Latin name

Pseudopleuronectes americanus

Other names

Flounder, lemon sole, sole, blackback, blueback, black flounder, dab, mud dab, flatfish, Georges Bank flounder; French: plie rouge; Italian: sogliola limanda; Spanish: mendo limon


The body is oval and flat with a tiny mouth. The color varies from reddish-brown to dark brown with small black spots. The underside is whitish, sometimes brown, with a blue tint around the edges. The caudal fin is slightly rounded. The winter flounder differs from the similar yellowtail flounder in its straight lateral line, lack of an arc over the pectoral fin, thicker body, and widely spaced eyes. The ocular side of the body and the upper part of the head, including the midsole waist, are covered with fine, dense-skinned ctenoid scales. The scales on the blind side of the body are cycloidal.


Atlantic coast of North America - from Labrador in the north to North Carolina and Georgia in the south. It is most abundant in the south of the Grand Banks of Newfoundland, on the shoals off the coast of Nova Scotia, and in St. Mary and Fundy Bays. Still, common from the Chesapeake Bay to the Gulf of St. Lawrence. Individuals are found as far south as Georgia and as far north as Labrador.


Winter flounder are shore-dwelling in estuaries and coastal areas of the ocean. In the mid-Atlantic, they stay near shore from January through April. Shallow fish live in shallow water, larger fish enter water no deeper than a foot. They live in depths of at least 400 feet. Prefer sandy-silty bottoms, also found on sand, clay, fine gravel, and hard bottoms at sea. Prefers waters with a temperature of 14-15 °C and salinity of at least 15%.


Spawning takes place in shallow water on the sandy bottom from January through May. Winter flounder eggs clump together and sink to the bottom, where they hatch in about 16 days, depending on water temperature. In the fall, these fish move from deep water to shallow water and then return to the sea in the spring. Spawning occurs at a water temperature of 1-10 °C, the peak of spawning at 2-5 °C. Maximum fecundity is over 3 million eggs, with an average of about 500,000 eggs.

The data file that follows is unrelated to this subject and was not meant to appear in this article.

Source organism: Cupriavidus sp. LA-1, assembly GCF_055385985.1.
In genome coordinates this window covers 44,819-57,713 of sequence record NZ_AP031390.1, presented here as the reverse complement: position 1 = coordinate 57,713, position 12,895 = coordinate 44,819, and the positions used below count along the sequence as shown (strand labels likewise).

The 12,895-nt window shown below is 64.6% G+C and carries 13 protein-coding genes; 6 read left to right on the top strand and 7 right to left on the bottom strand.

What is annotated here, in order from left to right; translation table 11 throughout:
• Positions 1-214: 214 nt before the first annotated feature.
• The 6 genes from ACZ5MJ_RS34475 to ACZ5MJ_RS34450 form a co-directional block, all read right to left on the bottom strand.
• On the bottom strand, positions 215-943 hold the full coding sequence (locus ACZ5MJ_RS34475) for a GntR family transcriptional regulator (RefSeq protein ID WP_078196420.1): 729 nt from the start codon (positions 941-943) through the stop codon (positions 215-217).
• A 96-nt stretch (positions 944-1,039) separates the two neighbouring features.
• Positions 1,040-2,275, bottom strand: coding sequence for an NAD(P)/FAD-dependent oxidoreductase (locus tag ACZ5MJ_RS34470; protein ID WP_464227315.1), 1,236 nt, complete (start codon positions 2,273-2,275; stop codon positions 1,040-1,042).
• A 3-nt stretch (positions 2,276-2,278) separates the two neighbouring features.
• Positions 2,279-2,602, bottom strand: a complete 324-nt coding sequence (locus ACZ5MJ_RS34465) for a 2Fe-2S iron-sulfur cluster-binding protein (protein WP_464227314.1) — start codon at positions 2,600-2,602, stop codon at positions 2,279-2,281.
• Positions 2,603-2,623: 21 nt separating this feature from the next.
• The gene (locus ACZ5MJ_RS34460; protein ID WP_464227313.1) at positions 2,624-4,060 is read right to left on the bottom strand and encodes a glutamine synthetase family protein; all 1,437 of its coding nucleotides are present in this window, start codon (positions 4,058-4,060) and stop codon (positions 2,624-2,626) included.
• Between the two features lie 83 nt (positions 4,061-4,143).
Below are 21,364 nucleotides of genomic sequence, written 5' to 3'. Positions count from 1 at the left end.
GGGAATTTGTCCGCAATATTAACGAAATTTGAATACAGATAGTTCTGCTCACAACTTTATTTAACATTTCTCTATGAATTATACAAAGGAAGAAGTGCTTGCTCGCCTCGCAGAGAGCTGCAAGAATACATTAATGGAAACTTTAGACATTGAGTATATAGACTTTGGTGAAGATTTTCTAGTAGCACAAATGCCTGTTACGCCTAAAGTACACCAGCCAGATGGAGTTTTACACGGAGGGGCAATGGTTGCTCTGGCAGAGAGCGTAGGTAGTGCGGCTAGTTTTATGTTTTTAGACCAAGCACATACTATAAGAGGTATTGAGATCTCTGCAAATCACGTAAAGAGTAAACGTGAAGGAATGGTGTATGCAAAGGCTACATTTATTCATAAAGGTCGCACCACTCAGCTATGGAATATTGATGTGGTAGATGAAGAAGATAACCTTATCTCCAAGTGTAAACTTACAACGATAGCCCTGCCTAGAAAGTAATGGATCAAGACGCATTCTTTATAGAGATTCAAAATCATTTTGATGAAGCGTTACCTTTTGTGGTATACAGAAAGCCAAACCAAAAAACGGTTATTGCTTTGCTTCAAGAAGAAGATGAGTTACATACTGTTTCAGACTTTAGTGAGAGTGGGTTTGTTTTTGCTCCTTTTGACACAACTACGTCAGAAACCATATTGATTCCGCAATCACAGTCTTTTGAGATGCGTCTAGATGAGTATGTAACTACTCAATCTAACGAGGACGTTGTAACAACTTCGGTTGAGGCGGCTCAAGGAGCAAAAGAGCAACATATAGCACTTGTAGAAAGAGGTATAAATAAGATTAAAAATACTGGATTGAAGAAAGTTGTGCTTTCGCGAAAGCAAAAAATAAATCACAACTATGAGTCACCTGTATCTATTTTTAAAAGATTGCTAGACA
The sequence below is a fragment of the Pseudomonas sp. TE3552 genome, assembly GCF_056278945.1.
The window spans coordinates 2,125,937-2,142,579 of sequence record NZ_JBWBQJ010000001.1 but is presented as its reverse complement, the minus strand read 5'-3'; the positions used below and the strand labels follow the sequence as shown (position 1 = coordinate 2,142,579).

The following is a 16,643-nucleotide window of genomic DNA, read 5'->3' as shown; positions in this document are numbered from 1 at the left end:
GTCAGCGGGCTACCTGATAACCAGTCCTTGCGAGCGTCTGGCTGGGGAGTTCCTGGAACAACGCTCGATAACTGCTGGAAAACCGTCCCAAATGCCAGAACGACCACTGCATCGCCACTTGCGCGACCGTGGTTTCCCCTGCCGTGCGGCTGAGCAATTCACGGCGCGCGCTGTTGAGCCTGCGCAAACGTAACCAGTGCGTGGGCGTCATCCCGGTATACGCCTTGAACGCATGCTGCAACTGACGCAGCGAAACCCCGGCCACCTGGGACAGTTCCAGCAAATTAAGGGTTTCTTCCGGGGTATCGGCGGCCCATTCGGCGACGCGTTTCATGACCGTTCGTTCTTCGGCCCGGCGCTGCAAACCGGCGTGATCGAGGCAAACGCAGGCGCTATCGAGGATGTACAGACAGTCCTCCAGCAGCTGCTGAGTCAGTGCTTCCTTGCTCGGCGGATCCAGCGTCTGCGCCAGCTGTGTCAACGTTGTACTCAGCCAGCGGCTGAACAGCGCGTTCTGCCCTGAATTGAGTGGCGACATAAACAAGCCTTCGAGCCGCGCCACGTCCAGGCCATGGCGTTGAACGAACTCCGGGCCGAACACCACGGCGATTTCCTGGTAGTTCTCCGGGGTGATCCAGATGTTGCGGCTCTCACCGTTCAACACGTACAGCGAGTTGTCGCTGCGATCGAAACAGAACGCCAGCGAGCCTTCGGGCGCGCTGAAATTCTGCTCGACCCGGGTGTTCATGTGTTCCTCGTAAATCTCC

Food and feeding habits

Most winter flounder weigh from 1 to 11⁄2 pounds, averaging less than a foot in length, can grow to 8 pounds and 2 feet. The world record for all-tackle fishing is 7 pounds. Large fish are sometimes called "sea flounders" to distinguish them from smaller bay fish. Growth rates vary depending on the habitat area.

Life history and Behavior

Once on the soft bottom, it burrows in as far as its eyes can see, waiting to attack its prey. Because of its small mouth, its diet includes only small food such as sea worms, small crustaceans and small shell animals such as mollusks and snails. Before spawning, the winter flounder stops eating.


Eggs are spherical, 0.7-1.0 mm in diameter, 0.8 mm on average, bent, sticky, usually attached to algae, forming small clusters. Their development at water temperatures of 2.7-3.3 °C takes 15-18 days, and at 4-5 °C - on average 26 days. Fore larvae are pelagic, hatching at 2.3 to 3.5 mm in length; the yolk sac is dissolved at about 5.0 mm in length. Larvae sink to the bottom before completing the metamorphosis stage at 6 to 9 mm in length.

Phylum Chordata
Class Actinopterygii
Squad Pleuronectiformes
Family Pleuronectidae
Genus Pseudopleuronectes
Species P. americanus
Conservation status Least Concern
Habitat bottom
Life span, years 15
Maximum body weight, kg 3.6
Maximum length, cm 70
Sailing speed, m/s No information
Threat to people Edible
Way of eating Bentophage

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Flounder, Winter

Tags: Flounder, Winter